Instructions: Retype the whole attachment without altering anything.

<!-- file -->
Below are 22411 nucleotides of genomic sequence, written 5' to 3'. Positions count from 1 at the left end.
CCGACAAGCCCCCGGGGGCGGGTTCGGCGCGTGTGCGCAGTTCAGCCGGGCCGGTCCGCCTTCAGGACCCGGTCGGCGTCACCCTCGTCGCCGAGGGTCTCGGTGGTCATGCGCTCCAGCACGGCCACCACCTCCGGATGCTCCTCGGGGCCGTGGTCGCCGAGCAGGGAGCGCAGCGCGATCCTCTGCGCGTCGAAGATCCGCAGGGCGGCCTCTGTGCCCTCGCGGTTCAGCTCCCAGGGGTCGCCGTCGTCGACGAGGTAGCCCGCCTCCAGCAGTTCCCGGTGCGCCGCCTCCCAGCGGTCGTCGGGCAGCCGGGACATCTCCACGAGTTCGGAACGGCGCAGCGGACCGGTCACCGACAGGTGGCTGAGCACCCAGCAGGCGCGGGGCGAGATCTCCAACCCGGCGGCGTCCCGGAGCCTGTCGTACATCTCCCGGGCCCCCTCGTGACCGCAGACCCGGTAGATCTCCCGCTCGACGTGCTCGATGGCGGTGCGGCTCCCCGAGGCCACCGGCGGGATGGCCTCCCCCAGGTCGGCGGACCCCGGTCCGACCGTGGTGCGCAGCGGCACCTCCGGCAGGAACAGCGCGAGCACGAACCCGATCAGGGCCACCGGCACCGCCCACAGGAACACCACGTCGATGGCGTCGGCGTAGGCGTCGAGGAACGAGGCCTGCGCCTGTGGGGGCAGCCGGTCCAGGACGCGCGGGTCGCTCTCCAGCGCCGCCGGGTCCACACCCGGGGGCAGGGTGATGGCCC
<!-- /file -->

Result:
Below are 22411 nucleotides of genomic sequence, written 5' to 3'. Positions count from 1 at the left end.
CCGACAAGCCCCCGGGGGCGGGTTCGGCGCGTGTGCGCAGTTCAGCCGGGCCGGTCCGCCTTCAGGACCCGGTCGGCGTCACCCTCGTCGCCGAGGGTCTCGGTGGTCATGCGCTCCAGCACGGCCACCACCTCCGGATGCTCCTCGGGGCCGTGGTCGCCGAGCAGGGAGCGCAGCGCGATCCTCTGCGCGTCGAAGATCCGCAGGGCGGCCTCTGTGCCCTCGCGGTTCAGCTCCCAGGGGTCGCCGTCGTCGACGAGGTAGCCCGCCTCCAGCAGTTCCCGGTGCGCCGCCTCCCAGCGGTCGTCGGGCAGCCGGGACATCTCCACGAGTTCGGAACGGCGCAGCGGACCGGTCACCGACAGGTGGCTGAGCACCCAGCAGGCGCGGGGCGAGATCTCCAACCCGGCGGCGTCCCGGAGCCTGTCGTACATCTCCCGGGCCCCCTCGTGACCGCAGACCCGGTAGATCTCCCGCTCGACGTGCTCGATGGCGGTGCGGCTCCCCGAGGCCACCGGCGGGATGGCCTCCCCCAGGTCGGCGGACCCCGGTCCGACCGTGGTGCGCAGCGGCACCTCCGGCAGGAACAGCGCGAGCACGAACCCGATCAGGGCCACCGGCACCGCCCACAGGAACACCACGTCGATGGCGTCGGCGTAGGCGTCGAGGAACGAGGCCTGCGCCTGTGGGGGCAGCCGGTCCAGGACGCGCGGGTCGCTCTCCAGCGCCGCCGGGTCCACACCCGGGGGCAGGGTGATGGCCC